Annual tradition has its own Facebook page, Twitter account and now a book, "What the Dinosaurs Did Last Night"
What's November to most of us is Dinovember for the Tuma family and their fans across the globe.
Each night for the entire month, the Tumas' herd of molded-plastic dinosaurs wreak havoc in their Kansas City, Missouri, house after the four children go to bed. The vandals dump cereal boxes and devour eggs. They fry bacon and go fishing in the family's aquarium. They spin from the ceiling fan, zipline across the dining room and spray graffiti on the walls.
What started in 2012 as a delirious diversion during another wakeful night for Refe and Susan Tuma — their son suffered health problems as an infant — has become an annual tradition with its own Facebook page, Twitter account and now a book, "What the Dinosaurs Did Last Night" (Little, Brown and Company). Filled with photographic proof of the dinosaurs' escapades and the parents' heroic creativity, it's a mood-boosting page-turner for anyone who has ever posed a plastic toy.
"I told him it would be good for his spines," reads the caption next to a scene in which two Cretaceous miscreants have duct-taped a stegosaurus upside-down to the wall.
This mischief comes with consequences and, at times, considerable cost. The dinos trigger an ice-machine avalanche in one scene the Tumas conceived for the book, not realizing that it would require far more than one trip to the grocery store.
"We ended up with 600 pounds of ice cubes before it reached from the floor to the ice dispenser," Tuma said. But it's one of his favorite pages in the book, with the triceratops skiing down the slope, scarf flying.
Other scenes, including one in which the dinos stare gape-mouthed at a broken window — mini-basketball lodged in the panes of shattered glass — take advantage of coincidence.
"What we realized is, with four kids, our house is going to look like it's overrun by dinosaurs anyway, so this is just our way of embracing it," Tuma said.
The first year, the Tumas shared the dinosaurs' exploits with Facebook friends and family (including Refe Tuma's father, Rick, an illustrator at the Chicago Tribune). Last year, the Tumas posted a piece called "Welcome to Dinovember" to medium.com. In 48 hours it was read by more than two million people. The Washington Post, Wall Street Journal, Huffington Post and Metro UK wrote about the phenomenon. Publishers called with different visions: Is it a children's book? Is it for adults?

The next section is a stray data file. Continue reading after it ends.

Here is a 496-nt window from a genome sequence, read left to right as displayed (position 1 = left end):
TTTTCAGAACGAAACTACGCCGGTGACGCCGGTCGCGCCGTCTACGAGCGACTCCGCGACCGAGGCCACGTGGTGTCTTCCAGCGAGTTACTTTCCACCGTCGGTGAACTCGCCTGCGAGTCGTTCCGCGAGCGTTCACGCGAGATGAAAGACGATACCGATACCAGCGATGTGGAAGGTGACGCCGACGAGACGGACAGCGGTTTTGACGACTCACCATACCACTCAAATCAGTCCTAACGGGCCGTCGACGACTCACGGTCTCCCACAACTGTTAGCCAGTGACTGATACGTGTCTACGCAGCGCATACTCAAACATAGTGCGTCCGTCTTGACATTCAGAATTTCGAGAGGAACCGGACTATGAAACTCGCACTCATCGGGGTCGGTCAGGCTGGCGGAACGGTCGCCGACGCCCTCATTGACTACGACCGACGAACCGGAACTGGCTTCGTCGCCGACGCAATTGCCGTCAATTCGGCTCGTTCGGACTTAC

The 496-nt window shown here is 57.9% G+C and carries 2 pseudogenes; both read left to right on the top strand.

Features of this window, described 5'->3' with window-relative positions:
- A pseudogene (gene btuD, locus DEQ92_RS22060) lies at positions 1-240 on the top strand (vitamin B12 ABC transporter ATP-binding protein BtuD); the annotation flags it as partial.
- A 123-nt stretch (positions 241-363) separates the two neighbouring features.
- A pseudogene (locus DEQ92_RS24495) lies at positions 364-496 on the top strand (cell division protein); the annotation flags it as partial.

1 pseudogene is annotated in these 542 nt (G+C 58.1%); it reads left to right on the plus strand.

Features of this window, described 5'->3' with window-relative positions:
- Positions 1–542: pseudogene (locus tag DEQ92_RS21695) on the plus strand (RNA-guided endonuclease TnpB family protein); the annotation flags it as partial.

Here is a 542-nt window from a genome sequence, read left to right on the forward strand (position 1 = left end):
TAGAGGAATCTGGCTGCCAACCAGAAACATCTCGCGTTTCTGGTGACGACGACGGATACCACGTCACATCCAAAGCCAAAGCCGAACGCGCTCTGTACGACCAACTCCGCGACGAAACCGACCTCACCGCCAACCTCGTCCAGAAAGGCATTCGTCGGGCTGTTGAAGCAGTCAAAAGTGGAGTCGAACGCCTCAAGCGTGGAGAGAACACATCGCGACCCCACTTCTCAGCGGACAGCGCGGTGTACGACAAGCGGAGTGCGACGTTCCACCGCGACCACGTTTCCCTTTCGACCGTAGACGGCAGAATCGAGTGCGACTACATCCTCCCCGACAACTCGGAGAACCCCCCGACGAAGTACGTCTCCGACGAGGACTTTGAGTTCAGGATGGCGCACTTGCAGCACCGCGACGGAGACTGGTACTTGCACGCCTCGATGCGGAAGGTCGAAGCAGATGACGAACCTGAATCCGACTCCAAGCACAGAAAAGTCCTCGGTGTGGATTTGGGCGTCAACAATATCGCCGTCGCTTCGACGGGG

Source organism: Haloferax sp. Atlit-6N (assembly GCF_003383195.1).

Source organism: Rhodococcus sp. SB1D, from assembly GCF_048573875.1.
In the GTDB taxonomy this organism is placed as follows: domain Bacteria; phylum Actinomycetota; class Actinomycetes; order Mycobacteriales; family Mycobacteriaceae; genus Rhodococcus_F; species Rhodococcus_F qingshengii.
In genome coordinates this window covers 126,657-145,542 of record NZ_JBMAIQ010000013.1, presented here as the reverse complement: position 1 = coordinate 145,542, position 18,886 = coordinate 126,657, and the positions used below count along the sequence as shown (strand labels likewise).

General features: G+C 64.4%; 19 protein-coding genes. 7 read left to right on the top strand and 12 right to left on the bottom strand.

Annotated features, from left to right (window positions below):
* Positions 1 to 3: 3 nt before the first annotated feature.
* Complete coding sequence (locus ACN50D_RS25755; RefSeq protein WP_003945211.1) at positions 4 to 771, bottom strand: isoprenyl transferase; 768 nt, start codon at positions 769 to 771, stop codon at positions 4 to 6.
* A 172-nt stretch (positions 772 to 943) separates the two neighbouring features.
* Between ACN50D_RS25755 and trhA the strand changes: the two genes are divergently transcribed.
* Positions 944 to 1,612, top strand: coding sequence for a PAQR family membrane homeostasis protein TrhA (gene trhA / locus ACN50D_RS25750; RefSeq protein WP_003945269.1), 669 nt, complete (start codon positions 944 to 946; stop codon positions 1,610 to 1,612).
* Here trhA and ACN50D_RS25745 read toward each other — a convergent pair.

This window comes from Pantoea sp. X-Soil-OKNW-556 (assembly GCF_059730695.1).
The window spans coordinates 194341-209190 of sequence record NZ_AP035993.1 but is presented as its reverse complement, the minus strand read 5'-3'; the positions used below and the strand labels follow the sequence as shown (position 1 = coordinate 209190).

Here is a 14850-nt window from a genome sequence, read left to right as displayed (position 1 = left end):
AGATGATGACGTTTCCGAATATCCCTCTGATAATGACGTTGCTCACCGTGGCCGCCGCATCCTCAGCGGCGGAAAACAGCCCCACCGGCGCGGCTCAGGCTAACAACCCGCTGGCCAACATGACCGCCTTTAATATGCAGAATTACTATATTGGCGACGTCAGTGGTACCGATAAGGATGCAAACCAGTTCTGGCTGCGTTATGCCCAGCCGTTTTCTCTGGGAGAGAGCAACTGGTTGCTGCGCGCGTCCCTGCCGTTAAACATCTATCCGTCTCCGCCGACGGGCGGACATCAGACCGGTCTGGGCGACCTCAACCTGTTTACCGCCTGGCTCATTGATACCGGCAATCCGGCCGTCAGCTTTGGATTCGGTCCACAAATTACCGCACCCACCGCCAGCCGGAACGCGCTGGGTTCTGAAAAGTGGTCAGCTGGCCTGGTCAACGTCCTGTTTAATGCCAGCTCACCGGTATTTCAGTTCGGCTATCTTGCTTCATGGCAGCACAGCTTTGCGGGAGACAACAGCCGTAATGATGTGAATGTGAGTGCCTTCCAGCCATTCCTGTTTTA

The Tumas wanted something in between. That became "What the Dinosaurs Did Last Night," with 80 scenes accompanied by the kind of witty captions that could spawn a line of greeting cards and giftable novelties.
As of now, the Tumas have received more than 6,000 messages and photos of adults staging copycat crimes and capers. Dinos have made pasta in Italy, tended bar in New York and built Lego cities in Switzerland.
One London mother took the concept to a therapeutic level for her son, diagnosed on the autism spectrum. The scenes she staged coaxed him to talk about the dinosaurs' social interaction and to imagine their thoughts and feelings.
"His whole therapy group ended up doing it; they blew up the photos to poster size," said Tuma, who works on user-experience concepts for a software company. "That was so cool, because we never would have thought to use this for something that is so practical for these kids."
The Tumas' children, now ages 7, 6, 3 and 1, show no signs of flagging interest, although the oldest by now knows who's behind the shenanigans.
"She doesn't want us to tell her," Tuma said. "She would much rather continue having fun than to put it into some category."
So would Refe and Susan Tuma, who discovered that their parental roles are compatible with their creative impulses.
"At its heart," he said, "Dinovember is a celebration of imagination."